In his writings about the fifth gospel, the priest and scholar Bargil Pixner contends that by reading the physical landscape of the country one can better understand the stories of the gospel. This approach was already accepted in the fourth century. For example, in the Onomastikon, Eusebius of Caesarea identifies sites that are mentioned in the Bible and the New Testament with existing settlements and places. This is based both on historic sources and on the sites themselves. A similar point of view encouraged many scholars in the nineteenth century to travel the land using the Bible and the New Testament as tour guides such as the father of biblical geography, Edward Robinson, did.
Who of us has not heard of Jesus walking on water and feeding 5,000 people with five loaves of bread and two fish some two thousand years ago? One can also assume that today most visitors to the northern Kinneret, whether they are faithful Christians or the occasional tourist, will identify the places with the miraculous deeds that are known from the New Testament.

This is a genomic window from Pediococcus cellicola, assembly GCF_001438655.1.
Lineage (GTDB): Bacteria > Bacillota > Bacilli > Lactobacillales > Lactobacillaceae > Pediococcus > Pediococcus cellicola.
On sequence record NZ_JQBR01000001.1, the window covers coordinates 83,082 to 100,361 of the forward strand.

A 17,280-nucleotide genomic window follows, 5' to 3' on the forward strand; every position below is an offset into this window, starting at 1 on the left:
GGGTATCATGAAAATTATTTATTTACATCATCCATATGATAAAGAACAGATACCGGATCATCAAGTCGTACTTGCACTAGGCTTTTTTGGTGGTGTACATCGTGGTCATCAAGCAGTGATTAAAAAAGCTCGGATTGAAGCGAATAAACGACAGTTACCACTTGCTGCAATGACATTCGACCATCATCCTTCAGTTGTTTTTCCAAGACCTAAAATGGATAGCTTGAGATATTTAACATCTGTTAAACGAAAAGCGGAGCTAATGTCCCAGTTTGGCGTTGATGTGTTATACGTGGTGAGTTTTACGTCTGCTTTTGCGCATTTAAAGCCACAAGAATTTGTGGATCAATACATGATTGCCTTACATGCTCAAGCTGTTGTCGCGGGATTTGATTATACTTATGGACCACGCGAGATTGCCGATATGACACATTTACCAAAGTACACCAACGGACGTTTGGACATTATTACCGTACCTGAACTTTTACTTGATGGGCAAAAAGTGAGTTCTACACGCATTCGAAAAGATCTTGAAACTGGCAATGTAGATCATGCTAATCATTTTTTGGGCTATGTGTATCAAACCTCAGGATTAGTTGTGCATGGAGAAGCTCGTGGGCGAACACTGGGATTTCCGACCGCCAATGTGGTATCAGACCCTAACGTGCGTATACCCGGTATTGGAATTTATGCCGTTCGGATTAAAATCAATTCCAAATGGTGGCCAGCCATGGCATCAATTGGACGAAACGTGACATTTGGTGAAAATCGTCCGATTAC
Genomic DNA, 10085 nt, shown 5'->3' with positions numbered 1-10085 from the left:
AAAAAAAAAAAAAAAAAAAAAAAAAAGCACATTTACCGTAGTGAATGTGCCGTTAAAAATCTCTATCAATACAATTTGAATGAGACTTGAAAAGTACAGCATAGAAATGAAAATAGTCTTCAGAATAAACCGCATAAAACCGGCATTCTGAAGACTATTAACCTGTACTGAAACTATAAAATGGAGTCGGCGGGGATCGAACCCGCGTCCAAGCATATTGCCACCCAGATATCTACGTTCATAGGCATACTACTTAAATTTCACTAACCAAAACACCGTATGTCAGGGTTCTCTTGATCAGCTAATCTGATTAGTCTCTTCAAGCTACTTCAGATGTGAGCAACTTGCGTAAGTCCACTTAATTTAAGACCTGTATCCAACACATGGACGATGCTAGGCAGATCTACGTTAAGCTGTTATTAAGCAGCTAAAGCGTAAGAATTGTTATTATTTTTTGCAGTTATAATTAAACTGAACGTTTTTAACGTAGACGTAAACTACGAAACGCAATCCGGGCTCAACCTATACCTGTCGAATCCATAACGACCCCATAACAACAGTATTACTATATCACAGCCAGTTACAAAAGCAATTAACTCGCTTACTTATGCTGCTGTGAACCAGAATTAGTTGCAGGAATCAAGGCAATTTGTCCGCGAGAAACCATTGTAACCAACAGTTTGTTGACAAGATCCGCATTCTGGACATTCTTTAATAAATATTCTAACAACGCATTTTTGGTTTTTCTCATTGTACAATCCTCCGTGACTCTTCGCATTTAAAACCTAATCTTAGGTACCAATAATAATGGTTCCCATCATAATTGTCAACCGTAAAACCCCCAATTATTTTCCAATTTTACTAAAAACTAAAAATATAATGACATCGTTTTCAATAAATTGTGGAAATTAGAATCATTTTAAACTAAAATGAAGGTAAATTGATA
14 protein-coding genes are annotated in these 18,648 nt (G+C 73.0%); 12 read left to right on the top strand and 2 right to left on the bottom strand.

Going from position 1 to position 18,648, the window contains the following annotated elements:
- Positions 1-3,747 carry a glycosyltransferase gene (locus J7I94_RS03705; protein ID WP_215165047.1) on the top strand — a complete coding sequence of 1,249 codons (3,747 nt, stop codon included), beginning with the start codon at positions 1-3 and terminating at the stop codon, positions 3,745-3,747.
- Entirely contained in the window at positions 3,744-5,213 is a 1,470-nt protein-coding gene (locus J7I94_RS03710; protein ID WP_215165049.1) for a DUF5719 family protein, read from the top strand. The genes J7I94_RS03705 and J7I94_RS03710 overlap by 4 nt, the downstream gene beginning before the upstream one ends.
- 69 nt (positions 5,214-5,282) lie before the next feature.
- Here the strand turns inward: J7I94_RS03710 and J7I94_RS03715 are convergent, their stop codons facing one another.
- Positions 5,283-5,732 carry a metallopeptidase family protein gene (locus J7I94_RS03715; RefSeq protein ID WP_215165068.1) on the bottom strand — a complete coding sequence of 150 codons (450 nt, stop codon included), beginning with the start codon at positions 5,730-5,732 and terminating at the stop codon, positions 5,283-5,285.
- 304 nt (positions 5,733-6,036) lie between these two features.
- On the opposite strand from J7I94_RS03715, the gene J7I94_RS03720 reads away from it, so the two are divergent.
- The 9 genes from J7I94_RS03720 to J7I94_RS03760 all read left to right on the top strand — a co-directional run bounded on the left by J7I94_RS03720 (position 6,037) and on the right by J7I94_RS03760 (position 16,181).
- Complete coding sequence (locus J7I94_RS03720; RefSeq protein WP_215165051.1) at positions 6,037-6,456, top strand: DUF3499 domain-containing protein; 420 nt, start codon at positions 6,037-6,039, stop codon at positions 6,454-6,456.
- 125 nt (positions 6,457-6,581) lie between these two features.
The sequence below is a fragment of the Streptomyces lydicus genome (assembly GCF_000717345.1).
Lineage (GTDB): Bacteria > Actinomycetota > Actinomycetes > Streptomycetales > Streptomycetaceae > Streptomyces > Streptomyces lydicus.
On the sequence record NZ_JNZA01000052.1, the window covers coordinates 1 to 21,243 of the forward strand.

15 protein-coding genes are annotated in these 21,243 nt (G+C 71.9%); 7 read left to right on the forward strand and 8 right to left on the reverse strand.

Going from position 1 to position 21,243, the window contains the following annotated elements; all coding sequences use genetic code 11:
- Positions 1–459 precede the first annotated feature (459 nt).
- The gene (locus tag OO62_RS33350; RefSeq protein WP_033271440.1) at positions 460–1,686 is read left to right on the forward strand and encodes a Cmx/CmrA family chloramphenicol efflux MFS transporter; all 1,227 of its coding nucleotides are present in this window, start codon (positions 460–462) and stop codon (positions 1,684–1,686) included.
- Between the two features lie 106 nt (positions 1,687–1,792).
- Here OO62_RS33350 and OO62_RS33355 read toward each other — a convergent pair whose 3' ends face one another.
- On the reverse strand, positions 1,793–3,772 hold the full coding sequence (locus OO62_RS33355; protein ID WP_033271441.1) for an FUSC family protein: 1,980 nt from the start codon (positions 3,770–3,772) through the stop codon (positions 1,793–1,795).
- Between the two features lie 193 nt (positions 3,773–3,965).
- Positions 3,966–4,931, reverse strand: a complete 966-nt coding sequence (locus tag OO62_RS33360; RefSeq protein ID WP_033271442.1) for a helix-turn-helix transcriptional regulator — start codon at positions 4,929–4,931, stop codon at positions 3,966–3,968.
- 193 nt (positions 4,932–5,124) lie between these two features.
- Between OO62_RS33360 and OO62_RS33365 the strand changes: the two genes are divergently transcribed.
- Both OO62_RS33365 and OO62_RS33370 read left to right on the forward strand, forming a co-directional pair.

The landscapes that are mentioned in the stories of the gospel define the geographic region where Jesus worked. Thus abstract ideas are anchored in concrete events and tangible locations, which contribute to preserving the messages of the story. The landscapes of the Kinneret are a clear example of the way in which a connection of ideas to a time and a place become a myth. Nonetheless, the valleys, the mountains and the shores of the Kinneret along which Jesus and his disciples walked are not just a backdrop for the events. For the Christian believer these are holy places where the Lord was revealed. Therefore these landscapes have become an integral part of the spiritual traditions and a focal point for the pilgrimage movement.

The Landscape in the Story – The Kingdom of the Lord is Like a Grain of a Mustard Seed

The Korazim Plateau with its rocky landscapes reflects the desolate places that lie outside the precincts of the settlement, where Jesus would usually walk. Photograph: Yael Alef 2007
The Galilee landscapes are manifested in the stories of the gospel in two ways: one, in the locations where the events of Jesus’ life occurred and two, in the parables and metaphors. Both of them illustrate the way of life of the local farmers and fishermen and the characteristics of the region. The use of the local animal and floral imagery that are known to his listeners, with the exposed rocky soil and the annual plants, accentuate the social and religious messages. For example, with the coming of spring, when the slopes of the Korazim Plateau are flowering with carpets of yellow mustard, the parable of the mustard seed appears in front of us: